Latest Brown University Stories

2012-06-18 11:24:22

Tiny, transient loops of genetic material, detected and studied by the hundreds for the first time at Brown University, are providing new insights into how the body transcribes DNA and splices (or missplices) those transcripts into the instructions needed for making proteins. The lasso-shaped genetic snippets – they are called lariats – that the Brown team reports studying in the June 17 edition of Nature Structural & Molecular Biology are byproducts of gene transcription....

2012-05-22 02:46:55

Brown researchers have discovered mechanical properties of stem cells can foretell what they will become To become better healers, tissue engineering need a timely and reliable way to obtain enough raw materials: cells that either already are or can become the tissue they need to build. In a new study, Brown University biomedical engineers show that the stiffness, viscosity, and other mechanical properties of adult stem cells derived from fat, such as liposuction waste, can predict whether...

How Flowers Pollinate With Precision
2012-05-17 11:25:35

Next Mother's Day, say it with an evolved model of logistical efficiency – a flower. A new discovery about how nature's icons of romance manage the distribution of sperm among female gametes with industrial precision helps explain why the delicate beauties have reproduced prolifically enough to dominate the earth. In pollination, hundreds of sperm-carrying pollen grains stick to the stigma suspended in the middle of a flower and quickly grow a tube down a long shaft called a style...

2012-05-17 09:14:36

The public health community has long struggled with how best to reduce HIV infection rates among black Americans, which is seven times that of whites. In a new paper in the journal PLoS ONE, a team of physicians and public health researchers report that African-American clergy say they are ready to join the fight against the disease by focusing on HIV testing, treatment, and social justice, a strategy that is compatible with religious teaching. "We in public health have done a poor job of...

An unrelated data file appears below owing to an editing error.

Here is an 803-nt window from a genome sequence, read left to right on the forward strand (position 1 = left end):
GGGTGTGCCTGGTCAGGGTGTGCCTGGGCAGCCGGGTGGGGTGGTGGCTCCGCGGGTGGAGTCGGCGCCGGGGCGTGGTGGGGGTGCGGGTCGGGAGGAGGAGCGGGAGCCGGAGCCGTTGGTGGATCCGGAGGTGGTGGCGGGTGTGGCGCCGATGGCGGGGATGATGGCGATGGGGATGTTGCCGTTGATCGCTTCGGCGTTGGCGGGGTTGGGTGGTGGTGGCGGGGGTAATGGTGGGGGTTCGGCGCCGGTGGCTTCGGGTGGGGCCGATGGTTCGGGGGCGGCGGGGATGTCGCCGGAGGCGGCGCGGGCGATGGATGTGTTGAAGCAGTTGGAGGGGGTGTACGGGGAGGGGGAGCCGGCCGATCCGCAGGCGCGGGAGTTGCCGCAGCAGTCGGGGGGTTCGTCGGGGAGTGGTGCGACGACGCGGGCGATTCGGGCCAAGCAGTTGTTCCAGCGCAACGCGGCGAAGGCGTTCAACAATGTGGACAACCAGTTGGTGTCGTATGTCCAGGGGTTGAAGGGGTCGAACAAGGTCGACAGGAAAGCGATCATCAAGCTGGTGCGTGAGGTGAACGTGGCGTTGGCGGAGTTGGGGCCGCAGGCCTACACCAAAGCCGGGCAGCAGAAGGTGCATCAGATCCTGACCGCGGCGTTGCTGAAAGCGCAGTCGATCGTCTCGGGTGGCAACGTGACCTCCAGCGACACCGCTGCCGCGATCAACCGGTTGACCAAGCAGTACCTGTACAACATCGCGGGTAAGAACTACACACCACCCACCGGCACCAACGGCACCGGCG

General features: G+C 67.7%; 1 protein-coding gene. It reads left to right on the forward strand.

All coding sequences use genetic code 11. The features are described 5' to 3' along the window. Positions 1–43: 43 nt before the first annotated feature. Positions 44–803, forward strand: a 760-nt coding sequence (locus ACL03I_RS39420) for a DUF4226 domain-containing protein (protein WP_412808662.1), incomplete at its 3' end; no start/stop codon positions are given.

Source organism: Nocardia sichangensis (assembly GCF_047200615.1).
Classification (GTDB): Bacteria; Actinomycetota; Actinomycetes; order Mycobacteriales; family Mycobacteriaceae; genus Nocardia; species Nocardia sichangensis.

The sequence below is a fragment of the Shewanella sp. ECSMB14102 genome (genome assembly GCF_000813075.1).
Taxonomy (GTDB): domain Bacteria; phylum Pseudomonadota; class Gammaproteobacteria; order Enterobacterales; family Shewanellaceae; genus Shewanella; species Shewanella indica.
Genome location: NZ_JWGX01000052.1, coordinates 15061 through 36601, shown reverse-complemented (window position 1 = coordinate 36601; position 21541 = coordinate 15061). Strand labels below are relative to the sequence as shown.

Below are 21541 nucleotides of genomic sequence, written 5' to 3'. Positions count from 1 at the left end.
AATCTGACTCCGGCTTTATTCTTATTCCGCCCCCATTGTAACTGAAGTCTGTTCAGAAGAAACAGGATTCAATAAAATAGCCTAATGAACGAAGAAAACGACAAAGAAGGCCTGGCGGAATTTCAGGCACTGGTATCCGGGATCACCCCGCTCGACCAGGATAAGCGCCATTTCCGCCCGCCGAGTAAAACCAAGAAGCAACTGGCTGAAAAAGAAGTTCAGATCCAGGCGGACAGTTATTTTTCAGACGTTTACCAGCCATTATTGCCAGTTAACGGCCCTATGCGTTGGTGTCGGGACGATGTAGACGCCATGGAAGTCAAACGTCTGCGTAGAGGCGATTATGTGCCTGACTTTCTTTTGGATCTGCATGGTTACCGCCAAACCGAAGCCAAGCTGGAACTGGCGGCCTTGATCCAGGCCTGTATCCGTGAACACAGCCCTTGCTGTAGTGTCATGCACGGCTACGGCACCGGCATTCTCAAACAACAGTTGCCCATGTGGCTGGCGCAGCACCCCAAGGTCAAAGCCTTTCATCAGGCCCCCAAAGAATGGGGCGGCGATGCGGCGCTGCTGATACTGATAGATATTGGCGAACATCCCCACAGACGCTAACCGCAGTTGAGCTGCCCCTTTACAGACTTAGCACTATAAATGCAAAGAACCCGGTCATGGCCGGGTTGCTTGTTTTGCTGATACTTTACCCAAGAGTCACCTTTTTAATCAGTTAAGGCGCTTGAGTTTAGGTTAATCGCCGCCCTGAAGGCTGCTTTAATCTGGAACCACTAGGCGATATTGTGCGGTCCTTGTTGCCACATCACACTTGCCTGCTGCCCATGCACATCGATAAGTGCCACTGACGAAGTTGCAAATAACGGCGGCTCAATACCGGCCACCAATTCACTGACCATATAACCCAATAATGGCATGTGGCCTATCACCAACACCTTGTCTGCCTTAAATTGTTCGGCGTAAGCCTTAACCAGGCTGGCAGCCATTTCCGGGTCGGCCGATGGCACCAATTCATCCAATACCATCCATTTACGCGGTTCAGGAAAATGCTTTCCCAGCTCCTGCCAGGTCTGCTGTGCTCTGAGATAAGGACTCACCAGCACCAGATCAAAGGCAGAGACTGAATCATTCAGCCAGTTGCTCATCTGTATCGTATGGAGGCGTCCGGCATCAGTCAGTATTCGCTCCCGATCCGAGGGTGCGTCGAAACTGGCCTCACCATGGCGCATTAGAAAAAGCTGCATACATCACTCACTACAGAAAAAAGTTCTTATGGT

5-Limbed Brittle Stars Move Bilaterally, Like People
2012-05-10 04:47:57

Brainless organisms choose a central arm and head that way It appears that the brittle star, the humble, five-limbed dragnet of the seabed, moves very similarly to us. In a series of first-time experiments, Brown University evolutionary biologist Henry Astley discovered that brittle stars, despite having no brain, move in a very coordinated fashion, choosing a central arm to chart direction and then designating other limbs to propel it along. Yet when the brittle star wants to change...

Single Nanomaterial Yields Many Laser Colors
2012-04-30 07:46:35

Engineers at Brown University and QD Vision Inc. have created nanoscale single crystals that can produce the red, green, or blue laser light needed in digital displays. The size determines color, but all the pyramid-shaped quantum dots are made the same way of the same elements. In experiments, light amplification required much less power than previous attempts at the technology. The team´s prototypes are the first lasers of their kind. Red, green, and blue lasers have become small...

2012-04-25 07:43:21

Here's an anatomical packing list for making that historic trip from water to land circa 370 million years ago: Lungs? Check. Legs? Check. Patches of highly vascular bone in the skin? In a new paper, scientists propose why many of the earliest four-legged creatures that dared breathe on land carried bony skin features. The "dermal bones" within the skin, especially the bones covering the skull roof and forming part of the shoulder girdle, had a highly complex surface of ridges and furrows...

2012-04-24 22:54:30

Research also finds how RNA editing enzyme activity varies with temperature Because a function of RNA is to be translated as the genetic instructions for the protein-making machinery of cells, RNA editing is the body's way of fine-tuning the proteins it produces, allowing us to adapt. The enzyme ADAR, which does this editing job in the nervous system of creatures ranging from mice to men, even edits itself. In a new study that examined the self-editing process and locked it down at two...

Bats Save Energy By Drawing In Wings On Upstroke
2012-04-12 04:15:23

[ Watch the Video ] Whether people are building a flying machine or nature is evolving one, there is pressure to optimize efficiency. A new analysis by biologists, physicists, and engineers at Brown University reveals the subtle but important degree to which that pressure has literally shaped the flapping wings of bats. The team's observations and calculations show that by flexing their wings inward to their bodies on the upstroke, bats use only 65 percent of the inertial energy they...

Word of the Day
  • Good cheer; viands.
  • To revel; to feast.
The word 'bellycheer' may come from 'belle cheer', "good cheer".